We start to run. My antivirals are towards the northern half of midtown, and as we near, Austin stops suddenly in the street and ducks into cover. . "There're… three, three gold enemies," he says. I pulse to confirm his number. I do not.
"There are fourteen."
They are spread out in little groups—some of which who skirmish with each other, but this only makes things feel more out of control. We move carefully past them—there is little to be confident about now. We also move past two extraction points—two places where Austin could leave, safely—before we find the office building my antivirals rest in.
There are thirteen enemies in the building, and there is no gap, no patrol route. They stand, cradling their weapons in their arms, in a rooftop garden. Perhaps in the summer roses would grow on the lattices up here, but now, the blizzard beginning to pick up again, they are bare. I know this, because I fumble a button and stand up from cover and one of them sees me through the lattice, and I die at once between a chic restaurant brazier and a four person dining table with matching seating. "Run," I say, but I don't need to. Spinning the camera I see that Austin is gone.
He is gone, in fact, so expeditiously that he is outside the range at which I am allowed to spectate him, so as the camera hovers over my body I am treated to what is an urgent, unpleasant radio play.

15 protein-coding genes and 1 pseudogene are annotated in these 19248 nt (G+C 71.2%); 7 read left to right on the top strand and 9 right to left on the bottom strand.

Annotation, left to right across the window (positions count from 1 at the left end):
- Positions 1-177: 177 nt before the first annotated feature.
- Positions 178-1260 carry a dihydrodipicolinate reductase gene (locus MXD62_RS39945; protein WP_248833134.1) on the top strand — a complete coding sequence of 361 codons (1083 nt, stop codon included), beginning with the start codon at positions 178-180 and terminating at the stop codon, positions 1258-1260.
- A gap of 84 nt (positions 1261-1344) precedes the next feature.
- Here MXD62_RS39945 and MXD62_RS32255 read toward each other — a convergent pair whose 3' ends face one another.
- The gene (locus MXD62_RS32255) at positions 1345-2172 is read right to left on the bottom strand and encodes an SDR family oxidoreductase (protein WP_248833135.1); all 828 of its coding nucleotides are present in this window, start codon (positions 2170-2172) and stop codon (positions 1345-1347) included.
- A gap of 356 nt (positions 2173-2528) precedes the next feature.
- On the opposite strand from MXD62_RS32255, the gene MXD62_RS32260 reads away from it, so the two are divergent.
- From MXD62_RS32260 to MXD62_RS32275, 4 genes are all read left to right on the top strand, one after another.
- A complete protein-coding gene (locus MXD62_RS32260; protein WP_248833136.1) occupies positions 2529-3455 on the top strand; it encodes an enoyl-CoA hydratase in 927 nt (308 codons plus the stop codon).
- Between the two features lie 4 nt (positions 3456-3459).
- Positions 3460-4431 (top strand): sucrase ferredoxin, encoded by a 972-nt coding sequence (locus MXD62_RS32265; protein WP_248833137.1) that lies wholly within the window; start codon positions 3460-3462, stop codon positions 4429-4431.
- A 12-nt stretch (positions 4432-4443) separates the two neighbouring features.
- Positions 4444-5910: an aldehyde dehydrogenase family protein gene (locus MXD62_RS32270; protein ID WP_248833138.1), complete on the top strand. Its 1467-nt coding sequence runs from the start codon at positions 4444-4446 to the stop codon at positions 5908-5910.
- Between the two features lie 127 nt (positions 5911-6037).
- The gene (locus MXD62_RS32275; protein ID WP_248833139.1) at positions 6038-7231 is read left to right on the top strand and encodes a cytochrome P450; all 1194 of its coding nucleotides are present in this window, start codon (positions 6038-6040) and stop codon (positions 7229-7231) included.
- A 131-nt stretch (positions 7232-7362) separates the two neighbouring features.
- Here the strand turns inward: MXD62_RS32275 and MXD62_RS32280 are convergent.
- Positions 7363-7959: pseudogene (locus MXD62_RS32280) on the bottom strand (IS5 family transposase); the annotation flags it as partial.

"I'm going to try and extract. Oh god. I don't have pulse. I've got seven minutes."
My screen has faded to grayscale but I can see that the snow is falling hard.
"I don't have pulse. I'm three blocks away."
We have been playing the game for almost exactly one hour, and Austin goes quiet.
My game crashes, and it crashes with a message that says "A connection to the servers could not be reached." I pull out my phone and try and refresh twitter and nothing, it doesn't work. My internet connection has collapsed. Austin is still out there in the snow.
I get up and run into the other room and stand on tiptoes and hold down the button on the router. The three lights go off, and two of them immediately turn on again. The house is quiet. I hop from foot to foot. When the third light turns on, the connection will be re-established and I'll be able to call Austin again. I know that this will take less than seven minutes.
While I wait for the router to turn on, I pull back the curtains and look outside into the dark. Fog has crept up from the cold earth during the day and it hangs around the garden, drapes itself in the trees, around the streetlights.
During the holidays, they light the church down my street with golden-colored floodlights, and it's beautiful. Tonight, though, the fog obscures the tower and catches the lights, and just for a moment I am taken aback because, through the window, it looks like the church is burning. Wrapped in flame.
The third light turns on.